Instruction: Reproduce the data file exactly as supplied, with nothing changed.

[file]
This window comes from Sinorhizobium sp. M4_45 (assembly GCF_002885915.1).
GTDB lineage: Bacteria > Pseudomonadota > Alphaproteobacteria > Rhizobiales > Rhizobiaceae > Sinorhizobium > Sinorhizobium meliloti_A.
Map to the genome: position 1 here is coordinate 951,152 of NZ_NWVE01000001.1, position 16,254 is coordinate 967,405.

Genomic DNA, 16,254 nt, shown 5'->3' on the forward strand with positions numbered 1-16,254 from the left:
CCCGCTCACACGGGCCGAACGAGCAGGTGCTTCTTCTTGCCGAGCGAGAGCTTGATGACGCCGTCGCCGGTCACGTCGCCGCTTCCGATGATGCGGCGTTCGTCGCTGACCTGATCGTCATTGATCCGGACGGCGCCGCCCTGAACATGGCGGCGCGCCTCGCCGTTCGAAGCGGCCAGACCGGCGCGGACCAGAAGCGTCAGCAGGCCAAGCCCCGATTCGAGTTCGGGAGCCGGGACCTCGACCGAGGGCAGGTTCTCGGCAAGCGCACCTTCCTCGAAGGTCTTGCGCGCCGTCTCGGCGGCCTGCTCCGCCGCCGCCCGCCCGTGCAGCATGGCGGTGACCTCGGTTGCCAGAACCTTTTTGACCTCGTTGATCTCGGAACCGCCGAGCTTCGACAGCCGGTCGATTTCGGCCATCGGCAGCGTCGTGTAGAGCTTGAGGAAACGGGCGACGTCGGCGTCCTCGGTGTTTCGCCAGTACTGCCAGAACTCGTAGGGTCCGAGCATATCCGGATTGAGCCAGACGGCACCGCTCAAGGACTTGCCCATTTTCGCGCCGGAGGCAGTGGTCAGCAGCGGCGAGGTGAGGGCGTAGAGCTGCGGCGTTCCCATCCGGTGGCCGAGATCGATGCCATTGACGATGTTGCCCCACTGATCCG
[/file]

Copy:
This window comes from Sinorhizobium sp. M4_45 (assembly GCF_002885915.1).
GTDB lineage: Bacteria > Pseudomonadota > Alphaproteobacteria > Rhizobiales > Rhizobiaceae > Sinorhizobium > Sinorhizobium meliloti_A.
Map to the genome: position 1 here is coordinate 951,152 of NZ_NWVE01000001.1, position 16,254 is coordinate 967,405.

Genomic DNA, 16,254 nt, shown 5'->3' on the forward strand with positions numbered 1-16,254 from the left:
CCCGCTCACACGGGCCGAACGAGCAGGTGCTTCTTCTTGCCGAGCGAGAGCTTGATGACGCCGTCGCCGGTCACGTCGCCGCTTCCGATGATGCGGCGTTCGTCGCTGACCTGATCGTCATTGATCCGGACGGCGCCGCCCTGAACATGGCGGCGCGCCTCGCCGTTCGAAGCGGCCAGACCGGCGCGGACCAGAAGCGTCAGCAGGCCAAGCCCCGATTCGAGTTCGGGAGCCGGGACCTCGACCGAGGGCAGGTTCTCGGCAAGCGCACCTTCCTCGAAGGTCTTGCGCGCCGTCTCGGCGGCCTGCTCCGCCGCCGCCCGCCCGTGCAGCATGGCGGTGACCTCGGTTGCCAGAACCTTTTTGACCTCGTTGATCTCGGAACCGCCGAGCTTCGACAGCCGGTCGATTTCGGCCATCGGCAGCGTCGTGTAGAGCTTGAGGAAACGGGCGACGTCGGCGTCCTCGGTGTTTCGCCAGTACTGCCAGAACTCGTAGGGTCCGAGCATATCCGGATTGAGCCAGACGGCACCGCTCAAGGACTTGCCCATTTTCGCGCCGGAGGCAGTGGTCAGCAGCGGCGAGGTGAGGGCGTAGAGCTGCGGCGTTCCCATCCGGTGGCCGAGATCGATGCCATTGACGATGTTGCCCCACTGATCCG